VIRGINIA BEACH, Va. (WAVY) — It’s been six months since an EF-3 tornado touched down in the Great Neck area of Virginia Beach.

Several homes had to be demolished on Haversham Close, while other residents are still making repairs.

The tornado touched down around 5:45 p.m. Sunday, April 30. The National Weather Service estimated the winds were likely between 140 and 150 mph. City officials estimate it caused nearly $16 million in damage.

Eric Joffe said he and his wife weren’t home when the tornado hit, but when they came back that night, their front porch was covered in debris. It wasn’t from their home, but from homes across the street.

He’s been making repairs for several months now, and even got a new railing installed Monday.

The homes directly across the street from Joffe had to be demolished.

“I know the people who live there in these houses, so it’s more than just seeing a house,” Joffe said. “The good thing is now at least they’re getting a house that is suitable for them. They’ve been there for about thirty years and they’re older and they wanted first floor primary suites and things like that and so at least there’s some silver lining.”

Down the street on Duke of York Quay, Virginia Sutton — who goes by Ginny — is admiring her new foundation after her home was recently demolished. She and her husband were home when the tornado hit.

“We ran for the hall and this had a very long hallway, and we just dove and put our hands over our heads,” Ginny Sutton said.

Six months later, she said the rebuilding process is taking longer than expected.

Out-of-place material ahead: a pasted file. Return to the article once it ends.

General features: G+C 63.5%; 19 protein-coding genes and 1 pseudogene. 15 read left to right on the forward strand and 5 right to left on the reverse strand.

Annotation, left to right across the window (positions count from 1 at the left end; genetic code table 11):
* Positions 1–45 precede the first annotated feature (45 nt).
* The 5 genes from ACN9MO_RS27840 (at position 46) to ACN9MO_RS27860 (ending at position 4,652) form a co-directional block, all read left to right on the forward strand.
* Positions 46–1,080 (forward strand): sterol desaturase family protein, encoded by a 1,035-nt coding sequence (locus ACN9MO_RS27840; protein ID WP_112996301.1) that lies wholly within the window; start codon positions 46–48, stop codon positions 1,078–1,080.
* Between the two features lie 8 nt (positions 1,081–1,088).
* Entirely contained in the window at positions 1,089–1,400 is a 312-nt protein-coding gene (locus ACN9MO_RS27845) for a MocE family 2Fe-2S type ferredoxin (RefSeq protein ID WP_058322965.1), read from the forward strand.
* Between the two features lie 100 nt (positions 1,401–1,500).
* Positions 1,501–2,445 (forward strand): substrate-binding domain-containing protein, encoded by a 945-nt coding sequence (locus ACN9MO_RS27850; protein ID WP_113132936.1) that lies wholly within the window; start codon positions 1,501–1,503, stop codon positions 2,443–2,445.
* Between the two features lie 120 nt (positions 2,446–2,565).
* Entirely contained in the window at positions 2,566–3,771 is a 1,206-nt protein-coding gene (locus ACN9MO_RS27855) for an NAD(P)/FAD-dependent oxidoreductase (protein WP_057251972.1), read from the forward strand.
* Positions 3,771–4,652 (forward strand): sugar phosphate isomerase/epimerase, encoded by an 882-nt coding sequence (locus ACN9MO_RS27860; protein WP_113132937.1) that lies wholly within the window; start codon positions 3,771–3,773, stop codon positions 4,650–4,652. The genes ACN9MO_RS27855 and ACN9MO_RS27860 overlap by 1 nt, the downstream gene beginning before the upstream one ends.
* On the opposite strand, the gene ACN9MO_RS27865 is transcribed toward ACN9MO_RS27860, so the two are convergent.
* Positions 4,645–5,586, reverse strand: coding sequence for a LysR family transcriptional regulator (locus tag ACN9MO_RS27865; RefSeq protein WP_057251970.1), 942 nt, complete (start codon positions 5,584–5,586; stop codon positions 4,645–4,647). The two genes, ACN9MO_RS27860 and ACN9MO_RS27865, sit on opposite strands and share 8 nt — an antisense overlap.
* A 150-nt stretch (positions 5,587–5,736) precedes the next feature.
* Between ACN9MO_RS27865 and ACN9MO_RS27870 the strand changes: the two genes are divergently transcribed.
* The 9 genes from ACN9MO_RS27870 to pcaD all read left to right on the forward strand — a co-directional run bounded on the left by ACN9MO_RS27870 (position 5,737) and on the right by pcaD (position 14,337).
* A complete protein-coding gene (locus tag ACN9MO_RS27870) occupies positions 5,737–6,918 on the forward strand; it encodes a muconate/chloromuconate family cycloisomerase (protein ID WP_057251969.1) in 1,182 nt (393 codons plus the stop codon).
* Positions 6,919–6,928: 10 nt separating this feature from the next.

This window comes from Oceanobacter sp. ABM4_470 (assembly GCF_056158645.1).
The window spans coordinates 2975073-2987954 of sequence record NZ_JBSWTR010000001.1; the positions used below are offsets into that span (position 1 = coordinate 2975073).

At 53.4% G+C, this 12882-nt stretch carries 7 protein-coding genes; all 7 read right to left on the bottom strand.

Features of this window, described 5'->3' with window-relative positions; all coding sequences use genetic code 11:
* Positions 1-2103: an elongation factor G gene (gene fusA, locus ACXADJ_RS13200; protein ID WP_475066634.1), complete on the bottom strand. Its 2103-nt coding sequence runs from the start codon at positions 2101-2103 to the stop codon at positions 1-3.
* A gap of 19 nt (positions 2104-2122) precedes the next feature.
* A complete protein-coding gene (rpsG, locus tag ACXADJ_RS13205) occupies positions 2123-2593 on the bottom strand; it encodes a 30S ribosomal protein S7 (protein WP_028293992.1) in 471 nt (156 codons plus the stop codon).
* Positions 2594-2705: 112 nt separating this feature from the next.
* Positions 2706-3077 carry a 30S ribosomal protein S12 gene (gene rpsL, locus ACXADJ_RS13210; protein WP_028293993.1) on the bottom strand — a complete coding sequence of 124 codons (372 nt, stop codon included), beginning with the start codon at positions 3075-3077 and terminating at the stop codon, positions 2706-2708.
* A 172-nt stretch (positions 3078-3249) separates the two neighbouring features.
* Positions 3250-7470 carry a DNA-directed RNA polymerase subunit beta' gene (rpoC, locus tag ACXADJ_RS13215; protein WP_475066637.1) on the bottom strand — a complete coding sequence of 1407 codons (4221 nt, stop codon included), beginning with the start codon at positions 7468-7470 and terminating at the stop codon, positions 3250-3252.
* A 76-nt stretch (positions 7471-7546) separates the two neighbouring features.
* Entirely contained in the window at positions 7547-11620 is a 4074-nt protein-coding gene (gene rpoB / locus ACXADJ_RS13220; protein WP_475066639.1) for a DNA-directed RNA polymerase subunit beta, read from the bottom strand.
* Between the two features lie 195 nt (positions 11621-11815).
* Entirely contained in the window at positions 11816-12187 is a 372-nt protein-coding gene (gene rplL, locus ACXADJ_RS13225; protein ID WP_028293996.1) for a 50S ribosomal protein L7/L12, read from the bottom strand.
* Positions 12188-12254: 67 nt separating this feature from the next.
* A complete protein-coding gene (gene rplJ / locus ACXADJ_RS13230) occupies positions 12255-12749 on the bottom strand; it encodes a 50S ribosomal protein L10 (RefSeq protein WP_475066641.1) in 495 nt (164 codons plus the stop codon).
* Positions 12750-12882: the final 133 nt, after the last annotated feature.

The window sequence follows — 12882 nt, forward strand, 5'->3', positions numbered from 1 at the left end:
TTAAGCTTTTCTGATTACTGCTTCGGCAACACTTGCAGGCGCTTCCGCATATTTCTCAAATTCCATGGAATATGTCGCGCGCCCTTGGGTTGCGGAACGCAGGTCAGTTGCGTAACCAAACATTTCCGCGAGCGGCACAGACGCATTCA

“Did I think it was going to take this long — because it was five and a half months and two weeks before they broke ground? No. I thought it was going to be a whole lot quicker,” she said.

She said it took awhile to get the permits issued, something other homeowners say they’re dealing with too.

“The builders didn’t want to hurt their license so they asked us, will you step up and help push this along and me — I said sure, it’s my home,” Ginny Sutton said.

Joffe is a contractor and is also working on a few his neighbor’s homes that had to be demolished across the street. He said plans for the homes are with the city right now and he’s hoping to get permits within the next week, but said they’re running out of time.

“It’s a bit worrying that one of the houses we’re building down the road we only got to demolish fairly late — probably two months ago — and there’s no way we can build or design a new house and design in the two months we have left,” Joffe said. “I’ve been in touch with the city to find out if there’s any chance of the waiver being extended.”

Ginny Sutton told 10 On Your Side she hopes to be back in her home in six to eight months, while others say their process could take a lot longer.